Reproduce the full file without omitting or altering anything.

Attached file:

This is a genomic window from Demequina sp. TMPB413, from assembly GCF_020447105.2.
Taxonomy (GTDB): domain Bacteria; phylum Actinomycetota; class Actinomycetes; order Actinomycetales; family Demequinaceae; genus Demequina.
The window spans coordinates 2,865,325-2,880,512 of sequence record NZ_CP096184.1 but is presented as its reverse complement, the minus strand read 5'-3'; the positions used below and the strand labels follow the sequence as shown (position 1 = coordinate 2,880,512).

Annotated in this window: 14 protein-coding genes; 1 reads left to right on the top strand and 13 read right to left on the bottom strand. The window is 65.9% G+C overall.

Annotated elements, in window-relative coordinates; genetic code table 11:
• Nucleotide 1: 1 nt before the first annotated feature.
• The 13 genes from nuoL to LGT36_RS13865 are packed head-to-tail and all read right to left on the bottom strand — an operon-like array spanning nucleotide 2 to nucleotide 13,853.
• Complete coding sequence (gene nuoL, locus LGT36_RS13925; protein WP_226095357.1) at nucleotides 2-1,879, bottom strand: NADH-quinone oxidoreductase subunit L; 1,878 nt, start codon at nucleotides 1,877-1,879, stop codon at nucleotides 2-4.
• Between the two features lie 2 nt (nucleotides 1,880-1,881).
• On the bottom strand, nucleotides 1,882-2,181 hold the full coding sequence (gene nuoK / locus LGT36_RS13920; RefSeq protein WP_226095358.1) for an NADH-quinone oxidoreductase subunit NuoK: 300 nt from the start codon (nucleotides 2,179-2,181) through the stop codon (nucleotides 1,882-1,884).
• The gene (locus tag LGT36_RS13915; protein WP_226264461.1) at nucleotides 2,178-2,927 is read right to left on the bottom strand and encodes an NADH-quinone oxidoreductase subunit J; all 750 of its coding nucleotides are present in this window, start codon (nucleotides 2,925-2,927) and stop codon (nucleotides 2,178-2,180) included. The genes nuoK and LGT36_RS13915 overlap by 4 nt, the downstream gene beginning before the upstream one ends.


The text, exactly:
This is a genomic window from Demequina sp. TMPB413, from assembly GCF_020447105.2.
Taxonomy (GTDB): domain Bacteria; phylum Actinomycetota; class Actinomycetes; order Actinomycetales; family Demequinaceae; genus Demequina.
The window spans coordinates 2,865,325-2,880,512 of sequence record NZ_CP096184.1 but is presented as its reverse complement, the minus strand read 5'-3'; the positions used below and the strand labels follow the sequence as shown (position 1 = coordinate 2,880,512).

Annotated in this window: 14 protein-coding genes; 1 reads left to right on the top strand and 13 read right to left on the bottom strand. The window is 65.9% G+C overall.

Annotated elements, in window-relative coordinates; genetic code table 11:
• Nucleotide 1: 1 nt before the first annotated feature.
• The 13 genes from nuoL to LGT36_RS13865 are packed head-to-tail and all read right to left on the bottom strand — an operon-like array spanning nucleotide 2 to nucleotide 13,853.
• Complete coding sequence (gene nuoL, locus LGT36_RS13925; protein WP_226095357.1) at nucleotides 2-1,879, bottom strand: NADH-quinone oxidoreductase subunit L; 1,878 nt, start codon at nucleotides 1,877-1,879, stop codon at nucleotides 2-4.
• Between the two features lie 2 nt (nucleotides 1,880-1,881).
• On the bottom strand, nucleotides 1,882-2,181 hold the full coding sequence (gene nuoK / locus LGT36_RS13920; RefSeq protein WP_226095358.1) for an NADH-quinone oxidoreductase subunit NuoK: 300 nt from the start codon (nucleotides 2,179-2,181) through the stop codon (nucleotides 1,882-1,884).
• The gene (locus tag LGT36_RS13915; protein WP_226264461.1) at nucleotides 2,178-2,927 is read right to left on the bottom strand and encodes an NADH-quinone oxidoreductase subunit J; all 750 of its coding nucleotides are present in this window, start codon (nucleotides 2,925-2,927) and stop codon (nucleotides 2,178-2,180) included. The genes nuoK and LGT36_RS13915 overlap by 4 nt, the downstream gene beginning before the upstream one ends.